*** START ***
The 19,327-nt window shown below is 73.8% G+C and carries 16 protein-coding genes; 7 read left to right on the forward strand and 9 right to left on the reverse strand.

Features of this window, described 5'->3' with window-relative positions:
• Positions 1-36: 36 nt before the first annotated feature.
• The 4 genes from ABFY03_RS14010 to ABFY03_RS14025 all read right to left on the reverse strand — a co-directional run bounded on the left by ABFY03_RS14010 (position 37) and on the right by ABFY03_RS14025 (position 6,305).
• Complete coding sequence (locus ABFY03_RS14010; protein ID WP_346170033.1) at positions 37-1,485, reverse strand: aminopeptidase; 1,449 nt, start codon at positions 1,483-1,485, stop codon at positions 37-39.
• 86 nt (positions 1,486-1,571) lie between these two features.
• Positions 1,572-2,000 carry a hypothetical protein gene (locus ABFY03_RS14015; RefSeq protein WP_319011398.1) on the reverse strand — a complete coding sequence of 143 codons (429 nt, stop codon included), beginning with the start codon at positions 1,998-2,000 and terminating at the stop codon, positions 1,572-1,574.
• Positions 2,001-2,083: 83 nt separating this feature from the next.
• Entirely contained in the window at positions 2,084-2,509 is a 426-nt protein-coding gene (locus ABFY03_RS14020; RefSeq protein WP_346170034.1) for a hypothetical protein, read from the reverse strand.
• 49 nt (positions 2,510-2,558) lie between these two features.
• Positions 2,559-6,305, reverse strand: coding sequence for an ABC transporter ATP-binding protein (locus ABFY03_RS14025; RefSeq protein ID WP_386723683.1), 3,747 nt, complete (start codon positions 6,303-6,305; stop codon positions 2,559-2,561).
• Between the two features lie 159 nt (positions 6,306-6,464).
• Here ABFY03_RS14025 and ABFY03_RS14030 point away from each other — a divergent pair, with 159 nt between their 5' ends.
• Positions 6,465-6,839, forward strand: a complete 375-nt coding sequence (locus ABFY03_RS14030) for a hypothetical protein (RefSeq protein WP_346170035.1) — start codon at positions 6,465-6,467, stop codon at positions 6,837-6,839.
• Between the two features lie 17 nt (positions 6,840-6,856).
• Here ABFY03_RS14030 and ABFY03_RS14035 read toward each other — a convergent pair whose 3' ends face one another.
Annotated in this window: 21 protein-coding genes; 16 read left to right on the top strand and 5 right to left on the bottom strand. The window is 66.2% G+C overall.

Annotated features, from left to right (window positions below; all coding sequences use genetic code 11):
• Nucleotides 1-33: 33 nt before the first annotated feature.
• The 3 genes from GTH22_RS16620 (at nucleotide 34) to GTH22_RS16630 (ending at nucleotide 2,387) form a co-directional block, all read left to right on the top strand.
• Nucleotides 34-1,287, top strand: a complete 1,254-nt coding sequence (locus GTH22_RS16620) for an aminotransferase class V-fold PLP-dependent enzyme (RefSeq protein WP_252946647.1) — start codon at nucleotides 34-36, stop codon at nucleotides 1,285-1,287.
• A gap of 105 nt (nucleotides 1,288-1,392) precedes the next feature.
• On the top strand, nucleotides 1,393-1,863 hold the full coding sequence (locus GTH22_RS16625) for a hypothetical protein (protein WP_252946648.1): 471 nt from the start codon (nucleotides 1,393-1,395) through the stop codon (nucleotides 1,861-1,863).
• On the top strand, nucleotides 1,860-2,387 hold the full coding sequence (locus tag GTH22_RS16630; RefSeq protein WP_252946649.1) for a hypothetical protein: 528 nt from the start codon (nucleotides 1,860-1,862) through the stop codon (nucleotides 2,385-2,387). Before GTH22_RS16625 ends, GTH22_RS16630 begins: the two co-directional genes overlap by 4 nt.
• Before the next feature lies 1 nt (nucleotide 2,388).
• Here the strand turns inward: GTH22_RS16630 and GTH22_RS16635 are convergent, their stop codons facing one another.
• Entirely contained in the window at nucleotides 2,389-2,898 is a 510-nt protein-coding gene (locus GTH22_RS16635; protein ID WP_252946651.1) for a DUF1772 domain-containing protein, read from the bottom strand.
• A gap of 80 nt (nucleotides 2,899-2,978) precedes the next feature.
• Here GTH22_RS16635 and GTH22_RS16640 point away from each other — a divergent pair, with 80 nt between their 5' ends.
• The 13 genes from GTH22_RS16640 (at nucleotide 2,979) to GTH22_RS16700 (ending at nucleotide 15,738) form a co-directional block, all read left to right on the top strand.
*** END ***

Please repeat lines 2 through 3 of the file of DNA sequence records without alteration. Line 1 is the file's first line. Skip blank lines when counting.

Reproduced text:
Features of this window, described 5'->3' with window-relative positions:
• Positions 1-36: 36 nt before the first annotated feature.